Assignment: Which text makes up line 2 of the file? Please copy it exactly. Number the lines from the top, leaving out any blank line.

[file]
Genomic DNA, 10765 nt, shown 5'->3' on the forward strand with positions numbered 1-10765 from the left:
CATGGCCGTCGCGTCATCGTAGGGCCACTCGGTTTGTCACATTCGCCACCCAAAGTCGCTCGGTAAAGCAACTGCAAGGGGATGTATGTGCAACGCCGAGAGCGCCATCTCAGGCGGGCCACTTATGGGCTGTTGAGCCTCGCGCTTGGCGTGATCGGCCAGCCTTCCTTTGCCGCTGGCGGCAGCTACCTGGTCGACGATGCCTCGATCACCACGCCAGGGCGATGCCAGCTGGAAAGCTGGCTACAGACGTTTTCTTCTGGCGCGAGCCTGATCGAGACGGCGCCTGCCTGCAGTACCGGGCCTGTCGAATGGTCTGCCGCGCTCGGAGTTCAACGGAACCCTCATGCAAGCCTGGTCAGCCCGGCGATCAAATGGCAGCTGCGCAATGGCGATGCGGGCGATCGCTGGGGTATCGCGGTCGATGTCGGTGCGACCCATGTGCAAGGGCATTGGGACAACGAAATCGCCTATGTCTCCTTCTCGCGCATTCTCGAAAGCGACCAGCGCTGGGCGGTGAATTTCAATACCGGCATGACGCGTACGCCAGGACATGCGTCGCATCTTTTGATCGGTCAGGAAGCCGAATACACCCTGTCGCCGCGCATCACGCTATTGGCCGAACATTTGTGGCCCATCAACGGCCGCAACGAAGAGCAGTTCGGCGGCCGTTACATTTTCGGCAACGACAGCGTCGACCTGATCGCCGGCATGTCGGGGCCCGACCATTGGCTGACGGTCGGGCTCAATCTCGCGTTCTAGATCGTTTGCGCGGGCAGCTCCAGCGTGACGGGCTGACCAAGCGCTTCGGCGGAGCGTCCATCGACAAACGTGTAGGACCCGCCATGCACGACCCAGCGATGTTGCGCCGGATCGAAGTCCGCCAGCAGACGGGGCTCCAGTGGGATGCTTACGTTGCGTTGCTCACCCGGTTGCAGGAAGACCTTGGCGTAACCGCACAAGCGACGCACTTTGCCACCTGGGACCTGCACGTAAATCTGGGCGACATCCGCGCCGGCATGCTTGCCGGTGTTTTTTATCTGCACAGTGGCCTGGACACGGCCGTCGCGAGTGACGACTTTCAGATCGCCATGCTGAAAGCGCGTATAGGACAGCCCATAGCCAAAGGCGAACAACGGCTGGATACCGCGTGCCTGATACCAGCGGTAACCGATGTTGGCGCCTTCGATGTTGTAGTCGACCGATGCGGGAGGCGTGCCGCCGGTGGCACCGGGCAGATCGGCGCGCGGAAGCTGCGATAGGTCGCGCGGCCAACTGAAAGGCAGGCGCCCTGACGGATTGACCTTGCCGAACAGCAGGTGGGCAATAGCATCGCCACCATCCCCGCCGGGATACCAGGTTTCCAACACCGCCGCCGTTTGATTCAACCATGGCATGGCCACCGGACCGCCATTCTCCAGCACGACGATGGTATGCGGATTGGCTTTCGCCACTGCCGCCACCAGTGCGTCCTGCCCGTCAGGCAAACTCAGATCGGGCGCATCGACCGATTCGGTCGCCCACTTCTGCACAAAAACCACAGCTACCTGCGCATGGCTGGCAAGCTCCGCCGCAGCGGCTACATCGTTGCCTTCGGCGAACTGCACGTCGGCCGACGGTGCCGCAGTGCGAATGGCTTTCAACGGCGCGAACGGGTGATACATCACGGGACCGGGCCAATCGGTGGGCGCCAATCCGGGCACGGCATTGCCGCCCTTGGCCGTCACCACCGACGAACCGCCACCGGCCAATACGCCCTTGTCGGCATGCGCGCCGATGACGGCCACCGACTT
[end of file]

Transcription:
CATGGCCGTCGCGTCATCGTAGGGCCACTCGGTTTGTCACATTCGCCACCCAAAGTCGCTCGGTAAAGCAACTGCAAGGGGATGTATGTGCAACGCCGAGAGCGCCATCTCAGGCGGGCCACTTATGGGCTGTTGAGCCTCGCGCTTGGCGTGATCGGCCAGCCTTCCTTTGCCGCTGGCGGCAGCTACCTGGTCGACGATGCCTCGATCACCACGCCAGGGCGATGCCAGCTGGAAAGCTGGCTACAGACGTTTTCTTCTGGCGCGAGCCTGATCGAGACGGCGCCTGCCTGCAGTACCGGGCCTGTCGAATGGTCTGCCGCGCTCGGAGTTCAACGGAACCCTCATGCAAGCCTGGTCAGCCCGGCGATCAAATGGCAGCTGCGCAATGGCGATGCGGGCGATCGCTGGGGTATCGCGGTCGATGTCGGTGCGACCCATGTGCAAGGGCATTGGGACAACGAAATCGCCTATGTCTCCTTCTCGCGCATTCTCGAAAGCGACCAGCGCTGGGCGGTGAATTTCAATACCGGCATGACGCGTACGCCAGGACATGCGTCGCATCTTTTGATCGGTCAGGAAGCCGAATACACCCTGTCGCCGCGCATCACGCTATTGGCCGAACATTTGTGGCCCATCAACGGCCGCAACGAAGAGCAGTTCGGCGGCCGTTACATTTTCGGCAACGACAGCGTCGACCTGATCGCCGGCATGTCGGGGCCCGACCATTGGCTGACGGTCGGGCTCAATCTCGCGTTCTAGATCGTTTGCGCGGGCAGCTCCAGCGTGACGGGCTGACCAAGCGCTTCGGCGGAGCGTCCATCGACAAACGTGTAGGACCCGCCATGCACGACCCAGCGATGTTGCGCCGGATCGAAGTCCGCCAGCAGACGGGGCTCCAGTGGGATGCTTACGTTGCGTTGCTCACCCGGTTGCAGGAAGACCTTGGCGTAACCGCACAAGCGACGCACTTTGCCACCTGGGACCTGCACGTAAATCTGGGCGACATCCGCGCCGGCATGCTTGCCGGTGTTTTTTATCTGCACAGTGGCCTGGACACGGCCGTCGCGAGTGACGACTTTCAGATCGCCATGCTGAAAGCGCGTATAGGACAGCCCATAGCCAAAGGCGAACAACGGCTGGATACCGCGTGCCTGATACCAGCGGTAACCGATGTTGGCGCCTTCGATGTTGTAGTCGACCGATGCGGGAGGCGTGCCGCCGGTGGCACCGGGCAGATCGGCGCGCGGAAGCTGCGATAGGTCGCGCGGCCAACTGAAAGGCAGGCGCCCTGACGGATTGACCTTGCCGAACAGCAGGTGGGCAATAGCATCGCCACCATCCCCGCCGGGATACCAGGTTTCCAACACCGCCGCCGTTTGATTCAACCATGGCATGGCCACCGGACCGCCATTCTCCAGCACGACGATGGTATGCGGATTGGCTTTCGCCACTGCCGCCACCAGTGCGTCCTGCCCGTCAGGCAAACTCAGATCGGGCGCATCGACCGATTCGGTCGCCCACTTCTGCACAAAAACCACAGCTACCTGCGCATGGCTGGCAAGCTCCGCCGCAGCGGCTACATCGTTGCCTTCGGCGAACTGCACGTCGGCCGACGGTGCCGCAGTGCGAATGGCTTTCAACGGCGCGAACGGGTGATACATCACGGGACCGGGCCAATCGGTGGGCGCCAATCCGGGCACGGCATTGCCGCCCTTGGCCGTCACCACCGACGAACCGCCACCGGCCAATACGCCCTTGTCGGCATGCGCGCCGATGACGGCCACCGACTT